Like many others, our two-car garage has turned into a fitness center since the start of the pandemic. We have free weights on the floor, an elastic band wrapped around the storage shelves, a kettlebell, and an old massage table that we use for a weightlifting bench. And I go around the perimeter of the garage. Seriously, I jog five miles a day, four times a week. That’s a lot of podcasts to listen to, to break up the monotony. So when I was offered to try Liteboxer for two weeks I welcomed this opportunity.
Unofficially referred to as the Boxing Machines Peloton, it occupies a 37.5-inch x 55.5-inch footprint and is adjustable to approximately 6.5 feet in height. It basically consists of a platform to stand on, an attached iPad holder, an uppercut bag, and a sturdy pallet of electronic targets to point at. The target board is very large but has a bit of a chance that it will move with your punches. Reminiscent of a vertical, life-size version of whack-a-mole. But it is not a toy. Rather, it’s a legitimate workout tool that has been kicking me every day for the past week.
Someone came to configure it: the installation took about 40 minutes. Then he showed me how to associate the app with the machine. I had a little trouble getting the Android version together consistently, but the iOS rendering worked really well and quickly. From there, the app explains itself, really. You hit any target to wake up the machine, then the app specifically tells you which target to point to pair the machine and the app. It offers you – among all its vast options – video-based trainer-led classes, stretching + strengthening tracks, boot camp and fast-playing punch tracks in which the music plays, the machine lights up the targets to the beat and you just hit the targets when they light up. And it’s not just punches. Some of the training classes incorporate yoga, others include stretching and gymnastics, etc. It’s a full body workout, trust me. I consider my lower body to be in great shape – I do cardio seven mornings a week without fail. Still, since Liteboxer is mostly upper body oriented, my first workout only lasted seven minutes. It was seriously all I could take. The next day I had up to 15 minutes. Same thing with my wife. It’s good that the lessons can be tailored to suit anyone’s skill level.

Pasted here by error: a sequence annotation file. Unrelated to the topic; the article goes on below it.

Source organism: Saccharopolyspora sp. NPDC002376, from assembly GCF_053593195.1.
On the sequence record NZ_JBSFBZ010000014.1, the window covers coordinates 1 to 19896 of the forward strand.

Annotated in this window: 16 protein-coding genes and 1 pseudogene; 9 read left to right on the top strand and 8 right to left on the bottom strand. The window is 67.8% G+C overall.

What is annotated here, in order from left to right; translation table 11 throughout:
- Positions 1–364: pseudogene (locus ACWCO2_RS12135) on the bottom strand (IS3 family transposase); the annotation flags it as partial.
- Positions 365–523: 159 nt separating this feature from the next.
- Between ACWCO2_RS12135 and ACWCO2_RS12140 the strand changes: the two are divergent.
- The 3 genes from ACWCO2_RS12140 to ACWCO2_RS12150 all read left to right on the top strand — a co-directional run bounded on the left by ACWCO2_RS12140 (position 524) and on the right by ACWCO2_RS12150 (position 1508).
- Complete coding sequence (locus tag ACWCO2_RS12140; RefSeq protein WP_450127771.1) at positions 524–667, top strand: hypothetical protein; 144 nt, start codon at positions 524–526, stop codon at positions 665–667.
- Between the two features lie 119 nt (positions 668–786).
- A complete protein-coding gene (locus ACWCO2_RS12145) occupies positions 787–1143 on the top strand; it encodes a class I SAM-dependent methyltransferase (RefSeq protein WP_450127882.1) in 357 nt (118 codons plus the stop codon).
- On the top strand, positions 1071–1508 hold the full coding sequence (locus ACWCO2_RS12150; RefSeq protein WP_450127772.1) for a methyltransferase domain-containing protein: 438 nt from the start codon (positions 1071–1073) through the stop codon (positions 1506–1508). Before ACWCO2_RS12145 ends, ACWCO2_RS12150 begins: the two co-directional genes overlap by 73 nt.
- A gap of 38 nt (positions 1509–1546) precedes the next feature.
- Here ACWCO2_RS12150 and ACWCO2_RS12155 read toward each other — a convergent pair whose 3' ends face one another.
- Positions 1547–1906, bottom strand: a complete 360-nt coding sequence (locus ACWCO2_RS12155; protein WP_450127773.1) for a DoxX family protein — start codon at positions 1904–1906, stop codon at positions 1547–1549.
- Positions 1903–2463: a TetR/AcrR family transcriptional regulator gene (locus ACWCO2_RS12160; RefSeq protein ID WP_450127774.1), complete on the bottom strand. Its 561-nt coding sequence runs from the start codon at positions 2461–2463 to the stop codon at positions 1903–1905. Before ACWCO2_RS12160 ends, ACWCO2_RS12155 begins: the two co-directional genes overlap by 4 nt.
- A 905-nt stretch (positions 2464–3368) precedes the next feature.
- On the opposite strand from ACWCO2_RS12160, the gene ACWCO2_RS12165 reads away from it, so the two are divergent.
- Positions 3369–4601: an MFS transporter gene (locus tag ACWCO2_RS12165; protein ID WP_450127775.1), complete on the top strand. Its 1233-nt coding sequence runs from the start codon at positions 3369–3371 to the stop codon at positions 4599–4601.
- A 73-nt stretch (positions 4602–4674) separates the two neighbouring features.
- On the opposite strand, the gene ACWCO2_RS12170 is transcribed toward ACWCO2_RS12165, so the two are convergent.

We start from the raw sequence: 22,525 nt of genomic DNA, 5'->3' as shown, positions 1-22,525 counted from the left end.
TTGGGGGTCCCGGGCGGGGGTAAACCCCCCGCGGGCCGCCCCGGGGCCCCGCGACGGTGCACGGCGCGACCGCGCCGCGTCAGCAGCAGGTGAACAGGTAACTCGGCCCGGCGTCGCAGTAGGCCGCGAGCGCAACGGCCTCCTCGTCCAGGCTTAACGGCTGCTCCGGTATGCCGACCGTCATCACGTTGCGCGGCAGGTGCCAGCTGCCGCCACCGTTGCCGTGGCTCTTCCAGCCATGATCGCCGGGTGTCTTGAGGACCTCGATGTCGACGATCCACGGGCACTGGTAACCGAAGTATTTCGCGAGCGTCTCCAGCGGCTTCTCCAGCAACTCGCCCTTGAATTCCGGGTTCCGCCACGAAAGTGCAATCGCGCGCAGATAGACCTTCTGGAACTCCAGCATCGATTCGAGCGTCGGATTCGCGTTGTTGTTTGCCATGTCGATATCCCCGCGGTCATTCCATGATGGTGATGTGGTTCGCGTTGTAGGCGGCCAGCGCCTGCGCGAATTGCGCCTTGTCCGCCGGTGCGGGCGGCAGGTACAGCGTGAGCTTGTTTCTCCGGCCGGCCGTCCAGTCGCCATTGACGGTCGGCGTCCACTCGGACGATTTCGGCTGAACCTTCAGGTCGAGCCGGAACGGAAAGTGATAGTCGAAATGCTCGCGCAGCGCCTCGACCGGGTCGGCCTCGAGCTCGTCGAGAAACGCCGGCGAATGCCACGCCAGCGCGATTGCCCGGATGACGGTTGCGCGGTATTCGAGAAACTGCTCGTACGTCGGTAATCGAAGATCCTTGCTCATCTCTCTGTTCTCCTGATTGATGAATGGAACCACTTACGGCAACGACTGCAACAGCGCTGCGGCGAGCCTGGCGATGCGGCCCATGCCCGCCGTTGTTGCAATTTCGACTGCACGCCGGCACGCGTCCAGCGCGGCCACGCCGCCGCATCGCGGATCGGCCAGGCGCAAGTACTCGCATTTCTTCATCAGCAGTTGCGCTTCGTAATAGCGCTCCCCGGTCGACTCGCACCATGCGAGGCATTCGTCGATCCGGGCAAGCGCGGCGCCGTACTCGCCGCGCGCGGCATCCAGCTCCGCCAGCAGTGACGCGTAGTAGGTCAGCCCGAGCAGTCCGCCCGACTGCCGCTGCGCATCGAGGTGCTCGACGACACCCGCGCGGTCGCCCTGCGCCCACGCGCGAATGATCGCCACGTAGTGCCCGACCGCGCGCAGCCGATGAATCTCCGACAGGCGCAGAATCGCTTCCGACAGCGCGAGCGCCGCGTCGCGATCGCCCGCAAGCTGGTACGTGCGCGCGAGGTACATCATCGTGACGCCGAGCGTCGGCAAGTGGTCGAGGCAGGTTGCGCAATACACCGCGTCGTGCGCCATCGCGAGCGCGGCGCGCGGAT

I quickly learned that I liked the music sessions better, although I had much better full body workouts going through the coaching classes. The machine also keeps track of your punches, giving you stats on your accuracy when punching the music track and the strength of your punch.
I feel renewed after using it. First of all, the courses led by coaches teach you boxing techniques. Apparently I was hitting the wrong side of my knuckles at first – yes they were quite painful despite using the included tape under the boxing gloves. Second, I learned that I’m not Conor McGregor – my punch only registered a strength of 2 out of a possible 5. And third – and most importantly – I loved that it allowed me to get rid of a lot of aggression. Hey, I admit I’m stressed out by the pandemic. So it felt good to unload. And it was also fun and refreshing. The entire package costs $ 1,495.